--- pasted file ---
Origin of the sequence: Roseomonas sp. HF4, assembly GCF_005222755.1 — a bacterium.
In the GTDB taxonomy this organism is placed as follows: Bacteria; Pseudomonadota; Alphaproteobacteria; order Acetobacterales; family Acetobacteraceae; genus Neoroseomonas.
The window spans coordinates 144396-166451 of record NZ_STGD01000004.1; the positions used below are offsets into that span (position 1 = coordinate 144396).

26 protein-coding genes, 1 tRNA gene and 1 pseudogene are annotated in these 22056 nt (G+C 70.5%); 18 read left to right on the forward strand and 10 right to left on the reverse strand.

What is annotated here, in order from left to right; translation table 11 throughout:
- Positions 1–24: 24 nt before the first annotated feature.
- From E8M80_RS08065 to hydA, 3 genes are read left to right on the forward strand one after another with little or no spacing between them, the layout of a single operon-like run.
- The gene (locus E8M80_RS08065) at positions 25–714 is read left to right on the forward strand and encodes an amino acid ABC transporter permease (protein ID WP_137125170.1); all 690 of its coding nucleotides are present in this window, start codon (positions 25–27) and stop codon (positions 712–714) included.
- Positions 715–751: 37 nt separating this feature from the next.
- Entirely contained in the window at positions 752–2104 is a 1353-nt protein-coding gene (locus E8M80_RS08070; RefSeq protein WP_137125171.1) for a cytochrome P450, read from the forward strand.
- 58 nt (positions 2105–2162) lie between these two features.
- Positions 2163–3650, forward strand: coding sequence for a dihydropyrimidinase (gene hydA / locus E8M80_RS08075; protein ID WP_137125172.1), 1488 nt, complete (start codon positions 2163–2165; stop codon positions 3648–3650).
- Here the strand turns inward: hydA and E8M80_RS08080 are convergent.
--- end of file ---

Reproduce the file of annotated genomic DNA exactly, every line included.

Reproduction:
Origin of the sequence: Roseomonas sp. HF4, assembly GCF_005222755.1 — a bacterium.
In the GTDB taxonomy this organism is placed as follows: Bacteria; Pseudomonadota; Alphaproteobacteria; order Acetobacterales; family Acetobacteraceae; genus Neoroseomonas.
The window spans coordinates 144396-166451 of record NZ_STGD01000004.1; the positions used below are offsets into that span (position 1 = coordinate 144396).

26 protein-coding genes, 1 tRNA gene and 1 pseudogene are annotated in these 22056 nt (G+C 70.5%); 18 read left to right on the forward strand and 10 right to left on the reverse strand.

What is annotated here, in order from left to right; translation table 11 throughout:
- Positions 1–24: 24 nt before the first annotated feature.
- From E8M80_RS08065 to hydA, 3 genes are read left to right on the forward strand one after another with little or no spacing between them, the layout of a single operon-like run.
- The gene (locus E8M80_RS08065) at positions 25–714 is read left to right on the forward strand and encodes an amino acid ABC transporter permease (protein ID WP_137125170.1); all 690 of its coding nucleotides are present in this window, start codon (positions 25–27) and stop codon (positions 712–714) included.
- Positions 715–751: 37 nt separating this feature from the next.
- Entirely contained in the window at positions 752–2104 is a 1353-nt protein-coding gene (locus E8M80_RS08070; RefSeq protein WP_137125171.1) for a cytochrome P450, read from the forward strand.
- 58 nt (positions 2105–2162) lie between these two features.
- Positions 2163–3650, forward strand: coding sequence for a dihydropyrimidinase (gene hydA / locus E8M80_RS08075; protein ID WP_137125172.1), 1488 nt, complete (start codon positions 2163–2165; stop codon positions 3648–3650).
- Here the strand turns inward: hydA and E8M80_RS08080 are convergent.